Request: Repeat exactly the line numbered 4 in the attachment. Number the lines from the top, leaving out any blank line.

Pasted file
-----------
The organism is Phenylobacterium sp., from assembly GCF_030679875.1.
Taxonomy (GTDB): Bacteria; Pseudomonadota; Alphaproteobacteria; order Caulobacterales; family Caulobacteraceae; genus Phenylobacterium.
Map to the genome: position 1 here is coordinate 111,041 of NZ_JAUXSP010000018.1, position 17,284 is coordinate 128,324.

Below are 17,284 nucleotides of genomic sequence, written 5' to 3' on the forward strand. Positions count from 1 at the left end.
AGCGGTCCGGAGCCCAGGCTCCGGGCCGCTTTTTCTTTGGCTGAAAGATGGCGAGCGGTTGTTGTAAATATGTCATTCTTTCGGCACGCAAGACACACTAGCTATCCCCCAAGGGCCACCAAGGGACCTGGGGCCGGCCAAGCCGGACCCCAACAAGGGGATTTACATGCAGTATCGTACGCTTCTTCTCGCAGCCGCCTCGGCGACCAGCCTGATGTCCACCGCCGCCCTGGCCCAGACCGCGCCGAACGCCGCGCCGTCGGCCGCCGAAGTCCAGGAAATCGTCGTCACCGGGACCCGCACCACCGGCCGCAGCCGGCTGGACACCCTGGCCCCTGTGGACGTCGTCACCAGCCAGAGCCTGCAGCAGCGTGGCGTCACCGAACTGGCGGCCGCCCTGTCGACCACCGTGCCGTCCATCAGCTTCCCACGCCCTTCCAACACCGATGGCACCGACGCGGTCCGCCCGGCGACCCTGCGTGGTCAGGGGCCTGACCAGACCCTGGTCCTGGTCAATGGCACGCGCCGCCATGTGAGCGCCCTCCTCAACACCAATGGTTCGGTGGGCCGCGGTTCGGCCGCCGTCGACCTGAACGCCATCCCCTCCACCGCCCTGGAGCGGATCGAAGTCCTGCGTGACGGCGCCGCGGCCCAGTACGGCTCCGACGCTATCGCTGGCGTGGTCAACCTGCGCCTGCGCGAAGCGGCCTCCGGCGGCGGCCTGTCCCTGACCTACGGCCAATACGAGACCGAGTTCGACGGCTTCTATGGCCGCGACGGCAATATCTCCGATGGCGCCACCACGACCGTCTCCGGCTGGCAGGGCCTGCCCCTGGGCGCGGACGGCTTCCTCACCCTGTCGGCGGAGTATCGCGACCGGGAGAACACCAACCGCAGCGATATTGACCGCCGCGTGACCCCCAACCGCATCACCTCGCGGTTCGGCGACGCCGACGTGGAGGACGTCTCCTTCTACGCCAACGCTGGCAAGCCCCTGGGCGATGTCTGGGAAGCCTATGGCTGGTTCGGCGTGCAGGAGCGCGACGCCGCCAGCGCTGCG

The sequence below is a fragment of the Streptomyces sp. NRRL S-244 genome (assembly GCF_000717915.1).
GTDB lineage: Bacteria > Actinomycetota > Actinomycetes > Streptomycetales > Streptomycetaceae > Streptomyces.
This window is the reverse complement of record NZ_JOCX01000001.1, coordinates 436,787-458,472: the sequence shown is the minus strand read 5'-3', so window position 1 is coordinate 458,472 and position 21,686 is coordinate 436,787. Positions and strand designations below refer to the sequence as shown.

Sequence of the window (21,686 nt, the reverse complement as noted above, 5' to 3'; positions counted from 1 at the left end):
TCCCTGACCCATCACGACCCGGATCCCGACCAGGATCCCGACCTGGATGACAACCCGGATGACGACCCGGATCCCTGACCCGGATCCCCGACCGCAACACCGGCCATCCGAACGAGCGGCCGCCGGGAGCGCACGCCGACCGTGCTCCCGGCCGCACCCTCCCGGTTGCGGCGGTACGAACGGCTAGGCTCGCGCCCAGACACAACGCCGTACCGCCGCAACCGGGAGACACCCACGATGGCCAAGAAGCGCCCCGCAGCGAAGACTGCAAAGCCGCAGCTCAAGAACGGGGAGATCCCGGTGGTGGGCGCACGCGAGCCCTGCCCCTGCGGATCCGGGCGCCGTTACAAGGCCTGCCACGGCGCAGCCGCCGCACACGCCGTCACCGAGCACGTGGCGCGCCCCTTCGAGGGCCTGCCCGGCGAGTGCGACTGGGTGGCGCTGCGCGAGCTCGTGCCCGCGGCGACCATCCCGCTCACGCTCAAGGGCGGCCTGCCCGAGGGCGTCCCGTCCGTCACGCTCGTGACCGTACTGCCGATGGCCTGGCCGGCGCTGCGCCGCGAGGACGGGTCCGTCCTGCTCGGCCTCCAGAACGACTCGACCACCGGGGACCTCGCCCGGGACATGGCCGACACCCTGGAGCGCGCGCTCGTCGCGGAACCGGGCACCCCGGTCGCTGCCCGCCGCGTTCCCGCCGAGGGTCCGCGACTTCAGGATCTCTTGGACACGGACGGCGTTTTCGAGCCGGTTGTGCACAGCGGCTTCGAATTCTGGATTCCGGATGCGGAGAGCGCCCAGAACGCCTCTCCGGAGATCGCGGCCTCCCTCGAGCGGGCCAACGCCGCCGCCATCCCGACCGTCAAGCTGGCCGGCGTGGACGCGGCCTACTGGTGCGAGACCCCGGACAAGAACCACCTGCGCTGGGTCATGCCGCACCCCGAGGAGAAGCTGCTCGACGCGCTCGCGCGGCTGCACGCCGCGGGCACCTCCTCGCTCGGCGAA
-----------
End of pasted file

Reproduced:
Below are 17,284 nucleotides of genomic sequence, written 5' to 3' on the forward strand. Positions count from 1 at the left end.